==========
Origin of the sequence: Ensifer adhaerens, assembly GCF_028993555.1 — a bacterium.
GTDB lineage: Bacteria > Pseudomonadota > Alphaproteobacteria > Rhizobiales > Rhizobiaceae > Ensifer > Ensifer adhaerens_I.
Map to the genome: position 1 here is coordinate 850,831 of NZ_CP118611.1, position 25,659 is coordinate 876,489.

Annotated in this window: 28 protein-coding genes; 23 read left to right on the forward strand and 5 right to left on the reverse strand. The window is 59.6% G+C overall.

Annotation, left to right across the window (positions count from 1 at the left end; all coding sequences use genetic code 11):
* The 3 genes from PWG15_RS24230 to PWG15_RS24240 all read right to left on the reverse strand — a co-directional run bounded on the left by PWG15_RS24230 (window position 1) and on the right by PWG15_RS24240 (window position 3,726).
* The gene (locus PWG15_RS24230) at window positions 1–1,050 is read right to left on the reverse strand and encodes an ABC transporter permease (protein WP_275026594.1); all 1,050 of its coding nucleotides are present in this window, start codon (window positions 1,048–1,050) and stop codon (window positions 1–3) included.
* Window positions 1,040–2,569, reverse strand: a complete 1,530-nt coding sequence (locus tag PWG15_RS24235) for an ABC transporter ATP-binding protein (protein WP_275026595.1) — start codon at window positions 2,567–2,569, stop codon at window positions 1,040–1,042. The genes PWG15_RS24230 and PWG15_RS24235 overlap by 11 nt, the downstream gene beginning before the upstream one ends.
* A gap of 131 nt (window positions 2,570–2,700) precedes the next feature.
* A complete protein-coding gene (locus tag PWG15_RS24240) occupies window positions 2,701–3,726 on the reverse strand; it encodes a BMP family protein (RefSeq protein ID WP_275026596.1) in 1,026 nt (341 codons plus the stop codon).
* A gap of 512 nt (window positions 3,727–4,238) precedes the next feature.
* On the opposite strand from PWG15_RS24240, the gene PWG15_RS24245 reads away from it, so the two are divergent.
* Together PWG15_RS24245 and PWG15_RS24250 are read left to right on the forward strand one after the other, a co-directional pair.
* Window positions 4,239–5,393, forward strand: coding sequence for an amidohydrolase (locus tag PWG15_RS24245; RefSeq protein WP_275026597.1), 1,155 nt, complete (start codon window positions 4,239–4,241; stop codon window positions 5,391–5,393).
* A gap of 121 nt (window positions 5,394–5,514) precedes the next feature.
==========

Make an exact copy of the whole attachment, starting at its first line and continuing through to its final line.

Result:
Origin of the sequence: Ensifer adhaerens, assembly GCF_028993555.1 — a bacterium.
GTDB lineage: Bacteria > Pseudomonadota > Alphaproteobacteria > Rhizobiales > Rhizobiaceae > Ensifer > Ensifer adhaerens_I.
Map to the genome: position 1 here is coordinate 850,831 of NZ_CP118611.1, position 25,659 is coordinate 876,489.

Annotated in this window: 28 protein-coding genes; 23 read left to right on the forward strand and 5 right to left on the reverse strand. The window is 59.6% G+C overall.

Annotation, left to right across the window (positions count from 1 at the left end; all coding sequences use genetic code 11):
* The 3 genes from PWG15_RS24230 to PWG15_RS24240 all read right to left on the reverse strand — a co-directional run bounded on the left by PWG15_RS24230 (window position 1) and on the right by PWG15_RS24240 (window position 3,726).
* The gene (locus PWG15_RS24230) at window positions 1–1,050 is read right to left on the reverse strand and encodes an ABC transporter permease (protein WP_275026594.1); all 1,050 of its coding nucleotides are present in this window, start codon (window positions 1,048–1,050) and stop codon (window positions 1–3) included.
* Window positions 1,040–2,569, reverse strand: a complete 1,530-nt coding sequence (locus tag PWG15_RS24235) for an ABC transporter ATP-binding protein (protein WP_275026595.1) — start codon at window positions 2,567–2,569, stop codon at window positions 1,040–1,042. The genes PWG15_RS24230 and PWG15_RS24235 overlap by 11 nt, the downstream gene beginning before the upstream one ends.
* A gap of 131 nt (window positions 2,570–2,700) precedes the next feature.
* A complete protein-coding gene (locus tag PWG15_RS24240) occupies window positions 2,701–3,726 on the reverse strand; it encodes a BMP family protein (RefSeq protein ID WP_275026596.1) in 1,026 nt (341 codons plus the stop codon).
* A gap of 512 nt (window positions 3,727–4,238) precedes the next feature.
* On the opposite strand from PWG15_RS24240, the gene PWG15_RS24245 reads away from it, so the two are divergent.
* Together PWG15_RS24245 and PWG15_RS24250 are read left to right on the forward strand one after the other, a co-directional pair.
* Window positions 4,239–5,393, forward strand: coding sequence for an amidohydrolase (locus tag PWG15_RS24245; RefSeq protein WP_275026597.1), 1,155 nt, complete (start codon window positions 4,239–4,241; stop codon window positions 5,391–5,393).
* A gap of 121 nt (window positions 5,394–5,514) precedes the next feature.